Saturday, November 21, 2009

Do What You Can.Ca

I've been looking for a site that directs people to reputable e-recycling companies in Ontario. I'm really excited because I just found one. The site is called and it's great because you can search by type of waste, postal code or community. It lists only those collection sites that are certified by the Ontario Electronic Stewardship (OES), the industry funded organization that ensures that goods are handled in a secure and environmentally sound manner. This may seem strange that I'm recommending a site that is funded by the industry, but the OES works in cooperation with the Ministry of the Environment and Waste Diversion Ontario to uphold the Waste Diversion Act introduced in 2002. Allow me to explain further.

If you've ever recycled old electronics in the past you probably remember how expensive it was to do so. It can be a real deterrent for most people when they're asked to pay up to 30% of the original cost of the electronic device. This April, 2009, a really exciting program was launched in Ontario: Phase 1 of the Waste Electrical and Electronic Equipment (WEEE) Program plan. This program now allows you to take your old devices and drop them off at the designated locations (see for FREE!

There has been a gradual shift of responsibility onto brand owners to ensure the proper disposal of their products [1]. Brand owners, first importers, franchisers, and assemblers currently need to pay fees that go towards the WEEE Program. The OES, which proposed and operates the WEEE program, has already received approval for Phases 1 and 2 of the program from the Minister of the Environment [2]. The main difference between the two phases lies in the list of products that are accepted for disposal. If you click this link you can review a list of the products that qualify under Phases 1 and 2. You'll notice that Phase 1 only includes a small proportion of WEEE products. The program is being implemented in stages to allow for adequate collection and recycling infrastructure to develop. Also this will allow the OES to evaluate the program performance prior to launching Phase 2 [3]. At first I was disappointed by this protracted implementation plan, but I actually think it makes a lot of sense. At the very least I'm hoping this allowance for infrastructure development has avoided or reduced the temptation to ship e-waste overseas due to overwhelming amounts. Recycling depots would be inundated with e-waste if all of the electronics destined for landfills were diverted to them. Overseas shipment of e-waste would be an even more tempting solution, especially if industry was paying for their products to "disappear".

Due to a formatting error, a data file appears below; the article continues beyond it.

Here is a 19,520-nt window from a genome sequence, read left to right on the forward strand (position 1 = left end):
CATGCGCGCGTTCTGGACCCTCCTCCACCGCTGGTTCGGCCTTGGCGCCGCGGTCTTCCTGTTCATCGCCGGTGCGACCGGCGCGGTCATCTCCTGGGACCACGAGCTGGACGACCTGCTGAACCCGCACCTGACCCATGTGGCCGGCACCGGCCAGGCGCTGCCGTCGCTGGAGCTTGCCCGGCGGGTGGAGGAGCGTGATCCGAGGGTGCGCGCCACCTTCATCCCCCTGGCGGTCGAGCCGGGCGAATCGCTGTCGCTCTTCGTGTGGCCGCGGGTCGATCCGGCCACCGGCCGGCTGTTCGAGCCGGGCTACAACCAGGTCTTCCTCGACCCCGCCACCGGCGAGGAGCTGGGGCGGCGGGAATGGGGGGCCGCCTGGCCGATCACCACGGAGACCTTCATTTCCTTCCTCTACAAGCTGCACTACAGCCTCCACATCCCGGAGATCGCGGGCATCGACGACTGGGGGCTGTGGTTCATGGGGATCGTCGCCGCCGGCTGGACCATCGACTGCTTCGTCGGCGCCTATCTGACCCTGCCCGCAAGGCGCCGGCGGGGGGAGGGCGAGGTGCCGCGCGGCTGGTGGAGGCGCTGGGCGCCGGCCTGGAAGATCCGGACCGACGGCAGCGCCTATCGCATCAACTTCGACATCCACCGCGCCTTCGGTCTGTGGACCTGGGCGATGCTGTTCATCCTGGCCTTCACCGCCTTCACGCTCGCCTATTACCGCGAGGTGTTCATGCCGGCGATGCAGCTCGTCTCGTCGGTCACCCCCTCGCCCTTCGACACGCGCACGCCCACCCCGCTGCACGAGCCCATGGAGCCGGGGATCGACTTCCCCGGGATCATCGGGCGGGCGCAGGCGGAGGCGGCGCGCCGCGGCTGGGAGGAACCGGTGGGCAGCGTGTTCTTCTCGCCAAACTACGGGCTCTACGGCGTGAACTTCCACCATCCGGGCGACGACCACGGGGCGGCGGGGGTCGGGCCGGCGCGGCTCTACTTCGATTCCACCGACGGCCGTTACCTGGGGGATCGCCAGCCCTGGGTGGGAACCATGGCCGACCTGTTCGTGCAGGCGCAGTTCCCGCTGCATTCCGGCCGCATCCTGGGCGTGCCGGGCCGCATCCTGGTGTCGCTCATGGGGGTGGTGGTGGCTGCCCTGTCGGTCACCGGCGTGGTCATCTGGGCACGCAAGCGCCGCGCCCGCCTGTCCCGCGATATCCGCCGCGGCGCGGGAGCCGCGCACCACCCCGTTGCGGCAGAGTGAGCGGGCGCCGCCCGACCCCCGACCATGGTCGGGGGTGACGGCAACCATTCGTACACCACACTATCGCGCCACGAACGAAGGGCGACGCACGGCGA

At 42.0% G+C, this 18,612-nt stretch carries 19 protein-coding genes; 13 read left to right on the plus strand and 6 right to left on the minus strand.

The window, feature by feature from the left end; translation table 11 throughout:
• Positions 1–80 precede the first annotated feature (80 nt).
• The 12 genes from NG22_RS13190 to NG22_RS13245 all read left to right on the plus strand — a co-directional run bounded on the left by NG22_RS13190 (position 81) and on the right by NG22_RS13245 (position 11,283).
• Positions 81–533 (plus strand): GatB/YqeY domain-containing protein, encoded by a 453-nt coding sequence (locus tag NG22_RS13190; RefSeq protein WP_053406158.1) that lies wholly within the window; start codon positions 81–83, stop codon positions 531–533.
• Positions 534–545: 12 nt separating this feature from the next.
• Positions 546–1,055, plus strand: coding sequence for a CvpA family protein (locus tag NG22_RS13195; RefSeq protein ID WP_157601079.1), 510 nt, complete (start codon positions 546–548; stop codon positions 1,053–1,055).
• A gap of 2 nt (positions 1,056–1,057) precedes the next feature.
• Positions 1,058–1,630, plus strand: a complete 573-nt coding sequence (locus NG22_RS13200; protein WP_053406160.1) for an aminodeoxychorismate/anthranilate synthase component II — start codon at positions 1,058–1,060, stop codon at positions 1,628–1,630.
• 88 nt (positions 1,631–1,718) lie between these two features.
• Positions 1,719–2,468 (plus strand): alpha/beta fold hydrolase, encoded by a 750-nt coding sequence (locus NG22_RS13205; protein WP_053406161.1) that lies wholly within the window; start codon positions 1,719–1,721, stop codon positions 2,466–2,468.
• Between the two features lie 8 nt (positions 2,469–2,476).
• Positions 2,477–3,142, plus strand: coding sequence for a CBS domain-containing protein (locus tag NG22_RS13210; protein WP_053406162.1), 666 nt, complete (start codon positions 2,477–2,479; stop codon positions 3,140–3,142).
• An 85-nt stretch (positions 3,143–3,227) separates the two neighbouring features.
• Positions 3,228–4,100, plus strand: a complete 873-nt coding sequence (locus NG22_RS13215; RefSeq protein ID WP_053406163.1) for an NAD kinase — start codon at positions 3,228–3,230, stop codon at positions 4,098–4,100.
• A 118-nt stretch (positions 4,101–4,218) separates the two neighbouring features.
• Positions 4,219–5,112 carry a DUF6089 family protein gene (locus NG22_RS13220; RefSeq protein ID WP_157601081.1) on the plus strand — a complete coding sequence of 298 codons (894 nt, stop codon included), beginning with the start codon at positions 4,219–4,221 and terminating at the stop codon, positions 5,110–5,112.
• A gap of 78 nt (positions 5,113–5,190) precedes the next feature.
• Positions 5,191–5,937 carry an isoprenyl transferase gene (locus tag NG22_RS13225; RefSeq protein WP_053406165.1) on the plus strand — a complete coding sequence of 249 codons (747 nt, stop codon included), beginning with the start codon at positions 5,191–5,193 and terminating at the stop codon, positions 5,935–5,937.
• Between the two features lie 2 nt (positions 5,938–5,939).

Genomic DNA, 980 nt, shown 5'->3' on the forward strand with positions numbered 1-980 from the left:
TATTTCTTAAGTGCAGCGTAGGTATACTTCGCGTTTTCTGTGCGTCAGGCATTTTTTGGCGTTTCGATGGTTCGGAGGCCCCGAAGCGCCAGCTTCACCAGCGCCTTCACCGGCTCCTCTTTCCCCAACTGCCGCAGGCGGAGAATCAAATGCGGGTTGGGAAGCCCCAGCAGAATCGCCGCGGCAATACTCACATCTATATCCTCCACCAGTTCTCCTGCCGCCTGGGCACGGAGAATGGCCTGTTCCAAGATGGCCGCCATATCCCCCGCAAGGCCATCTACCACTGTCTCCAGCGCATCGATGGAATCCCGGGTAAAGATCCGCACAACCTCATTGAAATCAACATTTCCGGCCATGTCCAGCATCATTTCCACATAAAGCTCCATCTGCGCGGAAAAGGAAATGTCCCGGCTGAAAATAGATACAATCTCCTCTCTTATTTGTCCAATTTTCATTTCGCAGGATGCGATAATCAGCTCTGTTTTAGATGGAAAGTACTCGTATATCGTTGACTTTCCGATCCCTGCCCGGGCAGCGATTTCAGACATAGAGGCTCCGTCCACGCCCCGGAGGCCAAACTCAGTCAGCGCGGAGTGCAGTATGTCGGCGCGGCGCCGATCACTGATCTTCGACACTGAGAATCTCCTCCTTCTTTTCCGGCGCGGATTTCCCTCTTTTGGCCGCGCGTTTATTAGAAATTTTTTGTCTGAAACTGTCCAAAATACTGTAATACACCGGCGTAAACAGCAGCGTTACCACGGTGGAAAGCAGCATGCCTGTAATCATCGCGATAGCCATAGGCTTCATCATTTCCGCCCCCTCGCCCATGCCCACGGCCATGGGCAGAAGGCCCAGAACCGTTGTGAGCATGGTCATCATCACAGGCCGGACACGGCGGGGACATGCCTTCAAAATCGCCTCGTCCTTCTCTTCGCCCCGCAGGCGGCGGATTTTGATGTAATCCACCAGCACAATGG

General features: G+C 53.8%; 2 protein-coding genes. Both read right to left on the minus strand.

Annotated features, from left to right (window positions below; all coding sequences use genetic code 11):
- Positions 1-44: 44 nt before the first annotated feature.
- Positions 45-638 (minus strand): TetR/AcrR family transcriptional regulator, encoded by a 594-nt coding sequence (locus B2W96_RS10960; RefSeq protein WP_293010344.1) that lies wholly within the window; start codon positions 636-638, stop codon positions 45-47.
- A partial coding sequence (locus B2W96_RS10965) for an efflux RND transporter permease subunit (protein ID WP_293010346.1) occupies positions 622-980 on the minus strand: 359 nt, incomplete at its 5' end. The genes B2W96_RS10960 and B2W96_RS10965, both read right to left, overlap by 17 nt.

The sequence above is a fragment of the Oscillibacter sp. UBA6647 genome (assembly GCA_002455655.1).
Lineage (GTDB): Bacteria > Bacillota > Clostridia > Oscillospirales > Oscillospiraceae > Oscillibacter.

Personally, I would still ask the collection agent where the items are recycled to ensure that the products are indeed being recycled locally. I recommend asking the collection agents for details first and if they don't know I would contact the Electronics Product Stewardship Canada or the Ontario Electronic Stewardship.

The Difficulty of Finding a Reputable Recycling Company

I've come across dozens of documentaries and articles about recycling companies who claim to do their recycling locally, when in fact some of their items are shipped overseas. An exceptional video from CBS' program 60 Minutes looks at a small business in Colorado called Executive Recycling. This company has successfully spread the message to residents about the importance of recycling products locally, but they are caught on video shipping containers filled with cathode ray tubes (CRTs - from old tvs and computer monitors) to Hong Kong.